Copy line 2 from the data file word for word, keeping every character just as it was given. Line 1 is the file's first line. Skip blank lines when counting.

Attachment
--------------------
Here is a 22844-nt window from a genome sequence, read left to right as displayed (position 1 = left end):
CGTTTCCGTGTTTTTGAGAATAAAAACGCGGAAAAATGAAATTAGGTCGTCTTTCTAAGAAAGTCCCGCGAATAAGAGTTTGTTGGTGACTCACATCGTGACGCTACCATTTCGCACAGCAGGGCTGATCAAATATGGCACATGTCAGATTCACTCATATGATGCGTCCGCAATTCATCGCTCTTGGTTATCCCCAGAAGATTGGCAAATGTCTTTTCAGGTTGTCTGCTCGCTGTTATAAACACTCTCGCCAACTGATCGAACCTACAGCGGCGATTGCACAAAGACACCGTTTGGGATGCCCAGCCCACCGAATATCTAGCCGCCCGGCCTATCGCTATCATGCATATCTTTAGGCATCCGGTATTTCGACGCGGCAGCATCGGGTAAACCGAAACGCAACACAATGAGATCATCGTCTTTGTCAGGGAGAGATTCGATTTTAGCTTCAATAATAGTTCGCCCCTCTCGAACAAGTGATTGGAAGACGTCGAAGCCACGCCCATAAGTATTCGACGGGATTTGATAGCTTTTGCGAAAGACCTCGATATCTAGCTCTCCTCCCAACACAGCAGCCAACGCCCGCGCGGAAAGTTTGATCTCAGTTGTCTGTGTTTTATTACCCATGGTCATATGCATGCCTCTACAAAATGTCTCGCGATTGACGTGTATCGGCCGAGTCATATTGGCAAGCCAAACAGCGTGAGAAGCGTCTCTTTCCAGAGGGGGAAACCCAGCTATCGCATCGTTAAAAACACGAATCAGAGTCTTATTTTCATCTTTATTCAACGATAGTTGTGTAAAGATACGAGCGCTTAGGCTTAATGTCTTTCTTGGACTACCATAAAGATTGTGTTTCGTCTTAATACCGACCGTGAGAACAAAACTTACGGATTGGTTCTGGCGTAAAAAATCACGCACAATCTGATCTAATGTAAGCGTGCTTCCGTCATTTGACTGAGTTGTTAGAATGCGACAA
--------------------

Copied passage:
CGTTTCCGTGTTTTTGAGAATAAAAACGCGGAAAAATGAAATTAGGTCGTCTTTCTAAGAAAGTCCCGCGAATAAGAGTTTGTTGGTGACTCACATCGTGACGCTACCATTTCGCACAGCAGGGCTGATCAAATATGGCACATGTCAGATTCACTCATATGATGCGTCCGCAATTCATCGCTCTTGGTTATCCCCAGAAGATTGGCAAATGTCTTTTCAGGTTGTCTGCTCGCTGTTATAAACACTCTCGCCAACTGATCGAACCTACAGCGGCGATTGCACAAAGACACCGTTTGGGATGCCCAGCCCACCGAATATCTAGCCGCCCGGCCTATCGCTATCATGCATATCTTTAGGCATCCGGTATTTCGACGCGGCAGCATCGGGTAAACCGAAACGCAACACAATGAGATCATCGTCTTTGTCAGGGAGAGATTCGATTTTAGCTTCAATAATAGTTCGCCCCTCTCGAACAAGTGATTGGAAGACGTCGAAGCCACGCCCATAAGTATTCGACGGGATTTGATAGCTTTTGCGAAAGACCTCGATATCTAGCTCTCCTCCCAACACAGCAGCCAACGCCCGCGCGGAAAGTTTGATCTCAGTTGTCTGTGTTTTATTACCCATGGTCATATGCATGCCTCTACAAAATGTCTCGCGATTGACGTGTATCGGCCGAGTCATATTGGCAAGCCAAACAGCGTGAGAAGCGTCTCTTTCCAGAGGGGGAAACCCAGCTATCGCATCGTTAAAAACACGAATCAGAGTCTTATTTTCATCTTTATTCAACGATAGTTGTGTAAAGATACGAGCGCTTAGGCTTAATGTCTTTCTTGGACTACCATAAAGATTGTGTTTCGTCTTAATACCGACCGTGAGAACAAAACTTACGGATTGGTTCTGGCGTAAAAAATCACGCACAATCTGATCTAATGTAAGCGTGCTTCCGTCATTTGACTGAGTTGTTAGAATGCGACAA